“I wish I could fly way up to the sky, but I can’t!” For millions of people who watched Keith Harris and his duck Orville on TV in the Eighties, those words – seared into popular consciousness by the pair’s near-chart-topping single – continue to sum up all that is infantile, irritating and irredeemably naff about ventriloquism.
If you think that’s too harsh, you need only ask the younger exponents of the art form in Britain today what kind of image their line of showbiz enjoys and they won’t demur at the kind of assessment calculated to wipe the fixed smile off their faces.
When the late Ken Campbell, that restlessly influential theatre-making maverick, first suggested to Nina Conti that she should switch her attention from acting to larking about with a ventriloquist’s dummy – even buying her a teach-yourself kit – she recalls: “My heart just sank. I thought, ‘I can’t stand that stuff.’ It was the whole thing – all those samey wooden mannequins. You only have to see one bad ventriloquist and it’s likely to blight your attitude to it.”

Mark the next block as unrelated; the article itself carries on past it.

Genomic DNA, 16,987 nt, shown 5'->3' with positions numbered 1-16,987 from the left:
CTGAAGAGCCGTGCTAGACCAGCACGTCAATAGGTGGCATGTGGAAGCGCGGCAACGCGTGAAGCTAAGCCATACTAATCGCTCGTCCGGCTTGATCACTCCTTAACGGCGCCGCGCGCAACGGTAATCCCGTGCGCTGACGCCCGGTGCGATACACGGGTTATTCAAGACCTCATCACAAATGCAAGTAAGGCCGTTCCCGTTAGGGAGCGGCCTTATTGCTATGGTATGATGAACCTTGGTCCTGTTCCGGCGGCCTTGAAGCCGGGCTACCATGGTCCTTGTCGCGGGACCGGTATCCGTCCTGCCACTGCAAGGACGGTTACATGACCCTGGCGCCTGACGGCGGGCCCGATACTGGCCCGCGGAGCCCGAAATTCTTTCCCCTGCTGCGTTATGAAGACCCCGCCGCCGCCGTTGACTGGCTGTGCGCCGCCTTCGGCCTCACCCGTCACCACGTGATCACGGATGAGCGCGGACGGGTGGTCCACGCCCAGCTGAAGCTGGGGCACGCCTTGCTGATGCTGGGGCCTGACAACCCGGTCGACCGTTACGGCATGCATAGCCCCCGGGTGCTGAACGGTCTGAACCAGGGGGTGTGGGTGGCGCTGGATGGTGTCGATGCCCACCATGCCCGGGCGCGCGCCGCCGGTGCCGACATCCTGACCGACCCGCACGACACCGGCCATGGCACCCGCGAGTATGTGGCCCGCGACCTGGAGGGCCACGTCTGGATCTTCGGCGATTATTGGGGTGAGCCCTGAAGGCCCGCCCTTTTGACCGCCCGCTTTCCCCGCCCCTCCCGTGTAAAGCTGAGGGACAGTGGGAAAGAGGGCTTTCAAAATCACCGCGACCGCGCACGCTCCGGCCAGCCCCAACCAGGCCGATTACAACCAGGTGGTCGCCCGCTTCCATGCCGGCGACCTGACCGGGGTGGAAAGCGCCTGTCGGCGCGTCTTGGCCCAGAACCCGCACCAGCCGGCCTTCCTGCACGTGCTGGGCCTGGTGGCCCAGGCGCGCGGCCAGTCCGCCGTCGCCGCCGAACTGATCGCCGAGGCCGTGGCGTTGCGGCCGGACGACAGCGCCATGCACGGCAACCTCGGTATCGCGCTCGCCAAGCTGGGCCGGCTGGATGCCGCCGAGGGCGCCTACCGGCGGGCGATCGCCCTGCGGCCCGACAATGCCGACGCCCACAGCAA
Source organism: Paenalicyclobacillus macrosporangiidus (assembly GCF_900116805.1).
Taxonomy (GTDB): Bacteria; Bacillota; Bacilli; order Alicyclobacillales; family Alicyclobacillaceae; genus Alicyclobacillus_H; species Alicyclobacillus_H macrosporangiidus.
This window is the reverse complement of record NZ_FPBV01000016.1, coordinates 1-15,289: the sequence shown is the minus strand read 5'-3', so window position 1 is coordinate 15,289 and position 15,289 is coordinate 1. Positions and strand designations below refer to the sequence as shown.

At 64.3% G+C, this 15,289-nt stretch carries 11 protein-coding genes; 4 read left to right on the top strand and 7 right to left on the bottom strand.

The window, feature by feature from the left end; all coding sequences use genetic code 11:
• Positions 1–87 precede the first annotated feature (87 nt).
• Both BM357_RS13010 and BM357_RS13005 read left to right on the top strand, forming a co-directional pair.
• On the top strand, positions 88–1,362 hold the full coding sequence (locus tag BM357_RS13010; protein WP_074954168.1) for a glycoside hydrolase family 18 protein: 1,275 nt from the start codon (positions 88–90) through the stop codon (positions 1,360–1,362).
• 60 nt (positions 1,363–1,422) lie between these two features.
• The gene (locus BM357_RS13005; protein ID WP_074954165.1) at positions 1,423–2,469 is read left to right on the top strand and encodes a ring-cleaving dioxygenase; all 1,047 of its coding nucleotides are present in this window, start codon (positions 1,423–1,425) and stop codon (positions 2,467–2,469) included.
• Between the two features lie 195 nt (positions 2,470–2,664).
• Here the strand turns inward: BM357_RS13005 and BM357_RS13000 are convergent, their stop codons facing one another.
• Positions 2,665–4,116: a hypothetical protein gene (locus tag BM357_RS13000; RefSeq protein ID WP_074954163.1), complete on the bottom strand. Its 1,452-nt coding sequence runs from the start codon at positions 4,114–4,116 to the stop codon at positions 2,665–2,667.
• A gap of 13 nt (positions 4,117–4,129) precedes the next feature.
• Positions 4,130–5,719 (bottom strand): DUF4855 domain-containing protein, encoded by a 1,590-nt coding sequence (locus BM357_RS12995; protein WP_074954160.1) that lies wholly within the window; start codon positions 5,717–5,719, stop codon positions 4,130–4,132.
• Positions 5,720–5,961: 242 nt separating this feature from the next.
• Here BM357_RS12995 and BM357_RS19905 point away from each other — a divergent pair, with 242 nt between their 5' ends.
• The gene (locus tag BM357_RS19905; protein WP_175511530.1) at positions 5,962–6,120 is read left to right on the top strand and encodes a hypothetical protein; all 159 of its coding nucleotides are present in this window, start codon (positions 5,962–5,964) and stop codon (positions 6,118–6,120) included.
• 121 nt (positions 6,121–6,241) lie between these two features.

Paul Zerdin offers an even more scathing view: “In general, people have this idea that it’s an old bloke with a dummy and they’re all bonkers and it’s basically rubbish.”
Both Zerdin and Conti are heading to the Edinburgh Fringe this year with new shows that may finally help swing the balance of opinion in favour of regarding ventriloquism as, whisper it, cool.
WATCH: VENTRILOQUIST AT EDINBURGH FESTIVAL